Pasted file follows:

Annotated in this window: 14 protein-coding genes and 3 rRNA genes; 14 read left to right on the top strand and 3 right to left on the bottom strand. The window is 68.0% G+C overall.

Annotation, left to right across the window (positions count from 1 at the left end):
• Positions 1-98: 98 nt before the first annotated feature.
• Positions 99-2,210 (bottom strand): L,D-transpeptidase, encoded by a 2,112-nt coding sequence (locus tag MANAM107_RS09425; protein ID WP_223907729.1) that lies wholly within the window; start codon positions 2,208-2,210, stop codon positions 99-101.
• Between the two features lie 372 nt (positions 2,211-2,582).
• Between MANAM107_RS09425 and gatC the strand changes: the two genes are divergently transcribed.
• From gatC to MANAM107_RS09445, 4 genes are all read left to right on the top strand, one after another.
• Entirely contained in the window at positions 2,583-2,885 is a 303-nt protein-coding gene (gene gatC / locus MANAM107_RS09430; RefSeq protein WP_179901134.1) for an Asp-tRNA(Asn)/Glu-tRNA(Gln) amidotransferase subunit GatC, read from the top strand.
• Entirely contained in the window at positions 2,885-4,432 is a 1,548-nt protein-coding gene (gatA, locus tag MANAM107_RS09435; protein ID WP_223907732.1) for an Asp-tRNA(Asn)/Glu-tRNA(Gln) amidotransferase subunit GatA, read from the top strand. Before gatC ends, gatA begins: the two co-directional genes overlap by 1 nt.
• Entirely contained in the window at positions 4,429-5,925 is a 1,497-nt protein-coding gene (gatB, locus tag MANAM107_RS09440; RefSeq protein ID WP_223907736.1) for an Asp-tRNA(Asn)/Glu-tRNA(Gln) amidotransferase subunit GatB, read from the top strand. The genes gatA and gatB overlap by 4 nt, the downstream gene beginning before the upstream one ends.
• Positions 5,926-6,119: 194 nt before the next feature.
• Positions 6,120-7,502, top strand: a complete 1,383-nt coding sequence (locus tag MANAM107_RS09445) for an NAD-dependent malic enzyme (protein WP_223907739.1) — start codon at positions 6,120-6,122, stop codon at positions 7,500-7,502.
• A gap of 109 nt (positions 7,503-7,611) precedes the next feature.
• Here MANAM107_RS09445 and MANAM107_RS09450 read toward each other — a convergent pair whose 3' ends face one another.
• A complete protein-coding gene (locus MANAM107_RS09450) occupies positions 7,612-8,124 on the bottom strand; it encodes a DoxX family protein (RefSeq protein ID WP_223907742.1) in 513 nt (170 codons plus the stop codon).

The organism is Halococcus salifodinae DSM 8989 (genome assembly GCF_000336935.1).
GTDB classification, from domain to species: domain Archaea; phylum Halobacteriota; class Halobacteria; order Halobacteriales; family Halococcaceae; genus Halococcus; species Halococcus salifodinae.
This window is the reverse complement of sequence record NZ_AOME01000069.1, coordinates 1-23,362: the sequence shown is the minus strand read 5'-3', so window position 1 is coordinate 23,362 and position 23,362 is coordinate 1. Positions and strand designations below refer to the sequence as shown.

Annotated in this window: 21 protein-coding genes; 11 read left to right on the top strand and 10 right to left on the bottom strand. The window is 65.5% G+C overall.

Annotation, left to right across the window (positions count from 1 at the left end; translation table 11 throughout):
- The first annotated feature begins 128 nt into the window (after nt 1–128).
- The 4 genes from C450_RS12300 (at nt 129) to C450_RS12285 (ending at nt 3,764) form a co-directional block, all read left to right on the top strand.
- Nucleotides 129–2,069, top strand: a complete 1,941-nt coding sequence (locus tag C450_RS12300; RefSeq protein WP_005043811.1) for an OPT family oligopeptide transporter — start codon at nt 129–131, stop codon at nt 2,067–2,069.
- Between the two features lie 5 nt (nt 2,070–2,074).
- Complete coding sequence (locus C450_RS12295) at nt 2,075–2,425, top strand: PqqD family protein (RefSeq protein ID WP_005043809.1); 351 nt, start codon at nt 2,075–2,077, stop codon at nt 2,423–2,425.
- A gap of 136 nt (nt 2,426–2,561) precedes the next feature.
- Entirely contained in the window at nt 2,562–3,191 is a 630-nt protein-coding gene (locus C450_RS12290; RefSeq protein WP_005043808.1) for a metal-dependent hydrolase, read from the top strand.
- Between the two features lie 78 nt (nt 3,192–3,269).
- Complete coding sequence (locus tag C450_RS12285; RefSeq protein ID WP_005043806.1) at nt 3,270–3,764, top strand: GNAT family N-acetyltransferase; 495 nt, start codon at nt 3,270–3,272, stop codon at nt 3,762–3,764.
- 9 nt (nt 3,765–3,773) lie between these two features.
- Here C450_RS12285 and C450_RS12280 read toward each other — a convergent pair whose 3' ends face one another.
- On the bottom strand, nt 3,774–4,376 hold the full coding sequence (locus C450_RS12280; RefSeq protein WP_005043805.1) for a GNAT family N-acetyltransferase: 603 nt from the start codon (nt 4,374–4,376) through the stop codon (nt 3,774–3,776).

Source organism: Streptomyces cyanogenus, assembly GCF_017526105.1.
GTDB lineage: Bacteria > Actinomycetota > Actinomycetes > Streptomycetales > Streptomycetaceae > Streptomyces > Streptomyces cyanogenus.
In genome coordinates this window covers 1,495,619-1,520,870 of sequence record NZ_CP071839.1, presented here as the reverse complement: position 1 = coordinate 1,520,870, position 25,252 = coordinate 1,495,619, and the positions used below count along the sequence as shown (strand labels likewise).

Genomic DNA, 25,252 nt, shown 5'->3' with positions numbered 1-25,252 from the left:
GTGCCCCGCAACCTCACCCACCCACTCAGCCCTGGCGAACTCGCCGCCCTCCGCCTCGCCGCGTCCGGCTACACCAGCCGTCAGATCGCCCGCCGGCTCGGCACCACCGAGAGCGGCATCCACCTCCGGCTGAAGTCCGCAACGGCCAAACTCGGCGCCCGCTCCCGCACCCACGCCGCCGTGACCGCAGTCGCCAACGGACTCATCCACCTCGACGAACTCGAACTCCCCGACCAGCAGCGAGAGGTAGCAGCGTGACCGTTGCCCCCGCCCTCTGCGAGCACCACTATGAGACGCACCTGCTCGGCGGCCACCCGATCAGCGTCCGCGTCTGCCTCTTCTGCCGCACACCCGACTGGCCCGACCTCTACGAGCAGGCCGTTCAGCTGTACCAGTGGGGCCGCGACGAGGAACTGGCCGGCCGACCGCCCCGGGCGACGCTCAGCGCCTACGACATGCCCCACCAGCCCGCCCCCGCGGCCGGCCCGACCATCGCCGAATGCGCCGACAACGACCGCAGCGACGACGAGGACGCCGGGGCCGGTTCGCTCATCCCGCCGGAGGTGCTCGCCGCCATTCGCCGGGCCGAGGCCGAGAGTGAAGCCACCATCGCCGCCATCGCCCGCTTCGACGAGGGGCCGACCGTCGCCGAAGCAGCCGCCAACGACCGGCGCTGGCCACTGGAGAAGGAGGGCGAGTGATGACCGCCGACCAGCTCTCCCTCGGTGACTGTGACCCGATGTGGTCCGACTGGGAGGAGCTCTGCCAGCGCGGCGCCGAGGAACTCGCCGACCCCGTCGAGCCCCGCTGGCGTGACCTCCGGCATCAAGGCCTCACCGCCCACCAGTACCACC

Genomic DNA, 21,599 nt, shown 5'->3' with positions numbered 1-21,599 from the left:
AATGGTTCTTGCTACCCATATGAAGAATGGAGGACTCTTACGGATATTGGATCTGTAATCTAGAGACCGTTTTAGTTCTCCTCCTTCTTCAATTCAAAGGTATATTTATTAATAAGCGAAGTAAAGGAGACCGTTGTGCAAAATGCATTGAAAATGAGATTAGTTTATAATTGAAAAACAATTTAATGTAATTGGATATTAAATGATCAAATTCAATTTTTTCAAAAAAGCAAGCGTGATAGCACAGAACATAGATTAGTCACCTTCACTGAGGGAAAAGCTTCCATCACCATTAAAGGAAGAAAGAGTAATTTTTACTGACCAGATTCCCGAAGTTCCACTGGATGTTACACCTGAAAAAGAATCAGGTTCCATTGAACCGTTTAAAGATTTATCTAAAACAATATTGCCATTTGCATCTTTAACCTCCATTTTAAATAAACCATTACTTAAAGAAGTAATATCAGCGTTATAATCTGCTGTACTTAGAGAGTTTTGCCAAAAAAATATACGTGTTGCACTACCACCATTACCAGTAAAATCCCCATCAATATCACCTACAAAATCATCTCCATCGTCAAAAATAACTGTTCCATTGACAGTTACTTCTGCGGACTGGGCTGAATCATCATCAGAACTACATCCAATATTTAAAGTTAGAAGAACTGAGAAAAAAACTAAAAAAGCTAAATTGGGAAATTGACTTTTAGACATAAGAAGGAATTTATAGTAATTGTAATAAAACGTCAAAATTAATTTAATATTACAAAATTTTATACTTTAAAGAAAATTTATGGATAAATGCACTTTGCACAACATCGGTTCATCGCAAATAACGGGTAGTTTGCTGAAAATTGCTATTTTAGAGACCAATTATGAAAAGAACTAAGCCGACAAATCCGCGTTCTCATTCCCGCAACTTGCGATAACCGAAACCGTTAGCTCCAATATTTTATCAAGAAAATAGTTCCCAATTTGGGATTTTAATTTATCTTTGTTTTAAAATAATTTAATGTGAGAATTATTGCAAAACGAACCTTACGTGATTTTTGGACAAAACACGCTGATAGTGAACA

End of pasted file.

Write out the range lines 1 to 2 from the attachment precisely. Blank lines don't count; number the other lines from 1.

Annotated in this window: 14 protein-coding genes and 3 rRNA genes; 14 read left to right on the top strand and 3 right to left on the bottom strand. The window is 68.0% G+C overall.

Annotation, left to right across the window (positions count from 1 at the left end):